Abraham Foxman: Well, I guess the first probably in \r\nWestern society is that Jews are responsible for killing Christ, and \r\nthat’s the mother of all. And then I think the greed issue continues. \r\nThen you follow control; Jews want to control the world for their \r\ninterests, it could be money or whatever. That’s the conspiratorial. \r\nJews are on the top of the hit parade of conspiracy, so for example \r\nwe’re in an economic crisis. In Europe, over 30 percent believe that \r\nJews are responsible. In the United States, one out of five Americans \r\nbelieve that Jews are responsible for the economic crisis because they \r\nsee Jews in Wall Street, they see Jews everywhere. Then you have \r\ndifferent issues of control of Hollywood is big, and I guess it’s the \r\nwhole conspiracy that... you’ll find conspiracies anywhere. So if you \r\ndon’t like something that’s happening, maybe you screwed up, you did \r\nsomething wrong, it’s because the Jews are behind it. There are a lot \r\nof people who think that the Secretary of Treasury is Jewish; he’s not, \r\nthat Volcker is Jewish, he’s not, but it doesn’t matter. It’s the Jews \r\nwho are controlling finances; it’s Jews who are controlling foreign \r\npolicy. There’s also a canard that’s out there, very big, about \r\nloyalty. The Jews are not loyal. Not loyal to their community, but not\r\n loyal to their country. Thirty percent of the American people to this \r\nday believe that Jews are more loyal to Israel than the United States. \r\nIn Europe, it’s 60, 70 percent. In Poland 60 percent believe there’s \r\nwhat, 10,000 Jews that are not loyal to Poland. In Norway, there are \r\n5,000 and it’s 70 percent. So that’s a canard which goes to the essence\r\n that you can’t trust Jews, you can’t rely on them. With all the \r\neducation, with all the exposure, and then you come down to some of my \r\nbest friends are Jewish. The guys that I know, they’re fine, but over \r\nthere, out there; that’s another canard.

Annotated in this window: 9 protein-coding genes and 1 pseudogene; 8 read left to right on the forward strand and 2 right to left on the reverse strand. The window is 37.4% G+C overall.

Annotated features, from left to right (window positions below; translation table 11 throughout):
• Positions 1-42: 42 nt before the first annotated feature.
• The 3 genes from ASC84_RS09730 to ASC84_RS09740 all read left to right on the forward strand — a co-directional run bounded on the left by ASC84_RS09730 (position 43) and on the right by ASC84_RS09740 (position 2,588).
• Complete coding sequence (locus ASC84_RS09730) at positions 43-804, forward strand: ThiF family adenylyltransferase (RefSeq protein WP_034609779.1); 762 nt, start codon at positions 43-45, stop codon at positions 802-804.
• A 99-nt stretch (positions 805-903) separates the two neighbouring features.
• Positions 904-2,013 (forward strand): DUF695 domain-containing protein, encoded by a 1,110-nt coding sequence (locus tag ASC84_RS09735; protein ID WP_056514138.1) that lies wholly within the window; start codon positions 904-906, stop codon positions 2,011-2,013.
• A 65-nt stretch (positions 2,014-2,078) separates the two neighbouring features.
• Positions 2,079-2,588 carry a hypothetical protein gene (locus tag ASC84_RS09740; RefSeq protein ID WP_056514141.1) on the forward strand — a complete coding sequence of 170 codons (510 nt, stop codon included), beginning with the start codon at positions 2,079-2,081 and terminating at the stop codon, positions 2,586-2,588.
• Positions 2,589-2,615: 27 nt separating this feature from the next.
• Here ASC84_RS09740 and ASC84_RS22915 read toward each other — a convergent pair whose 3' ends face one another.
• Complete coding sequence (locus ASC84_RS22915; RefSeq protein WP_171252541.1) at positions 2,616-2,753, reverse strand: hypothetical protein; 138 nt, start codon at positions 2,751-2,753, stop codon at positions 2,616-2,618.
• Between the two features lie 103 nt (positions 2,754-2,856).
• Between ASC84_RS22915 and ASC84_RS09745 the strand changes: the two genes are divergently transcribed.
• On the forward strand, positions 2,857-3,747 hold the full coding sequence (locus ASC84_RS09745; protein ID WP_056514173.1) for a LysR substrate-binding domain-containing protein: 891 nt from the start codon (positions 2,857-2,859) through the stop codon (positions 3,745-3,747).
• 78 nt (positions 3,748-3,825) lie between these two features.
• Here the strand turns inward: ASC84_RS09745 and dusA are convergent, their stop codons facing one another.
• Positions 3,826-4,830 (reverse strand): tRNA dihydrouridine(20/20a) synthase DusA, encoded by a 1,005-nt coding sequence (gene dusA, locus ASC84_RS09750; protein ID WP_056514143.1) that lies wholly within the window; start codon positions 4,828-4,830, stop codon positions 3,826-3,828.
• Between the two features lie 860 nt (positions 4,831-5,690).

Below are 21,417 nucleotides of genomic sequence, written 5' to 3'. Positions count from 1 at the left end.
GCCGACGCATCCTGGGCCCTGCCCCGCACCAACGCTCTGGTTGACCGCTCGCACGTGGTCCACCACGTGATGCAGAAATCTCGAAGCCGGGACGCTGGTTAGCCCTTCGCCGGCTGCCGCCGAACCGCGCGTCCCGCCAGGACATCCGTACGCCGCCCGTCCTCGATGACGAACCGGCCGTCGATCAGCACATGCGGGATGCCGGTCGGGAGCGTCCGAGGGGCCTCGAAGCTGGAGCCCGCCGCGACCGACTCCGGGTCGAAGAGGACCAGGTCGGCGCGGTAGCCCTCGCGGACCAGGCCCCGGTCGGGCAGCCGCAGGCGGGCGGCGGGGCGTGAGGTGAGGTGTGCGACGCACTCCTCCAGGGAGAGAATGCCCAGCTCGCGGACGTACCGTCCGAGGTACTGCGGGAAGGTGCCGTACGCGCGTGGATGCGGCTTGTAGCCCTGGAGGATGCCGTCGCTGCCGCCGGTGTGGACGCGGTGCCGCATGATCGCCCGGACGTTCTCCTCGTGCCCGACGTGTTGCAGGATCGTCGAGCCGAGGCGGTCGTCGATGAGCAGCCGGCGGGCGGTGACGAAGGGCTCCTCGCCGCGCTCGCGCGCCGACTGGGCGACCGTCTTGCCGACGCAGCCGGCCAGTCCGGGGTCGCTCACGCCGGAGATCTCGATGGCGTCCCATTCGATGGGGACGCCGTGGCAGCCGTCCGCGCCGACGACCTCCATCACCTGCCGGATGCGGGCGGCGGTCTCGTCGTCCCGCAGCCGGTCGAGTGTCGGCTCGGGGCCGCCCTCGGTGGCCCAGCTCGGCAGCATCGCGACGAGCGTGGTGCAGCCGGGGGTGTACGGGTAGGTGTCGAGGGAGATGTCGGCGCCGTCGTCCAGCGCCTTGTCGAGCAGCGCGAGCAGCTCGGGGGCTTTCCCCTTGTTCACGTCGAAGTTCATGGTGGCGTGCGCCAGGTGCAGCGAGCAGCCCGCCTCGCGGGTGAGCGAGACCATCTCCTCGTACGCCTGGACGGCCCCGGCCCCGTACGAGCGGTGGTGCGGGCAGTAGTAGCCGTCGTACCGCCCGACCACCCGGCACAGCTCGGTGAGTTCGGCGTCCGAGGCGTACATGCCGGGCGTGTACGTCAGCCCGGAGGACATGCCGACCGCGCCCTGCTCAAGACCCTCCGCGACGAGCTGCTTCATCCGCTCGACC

Recorded on June 11, 2010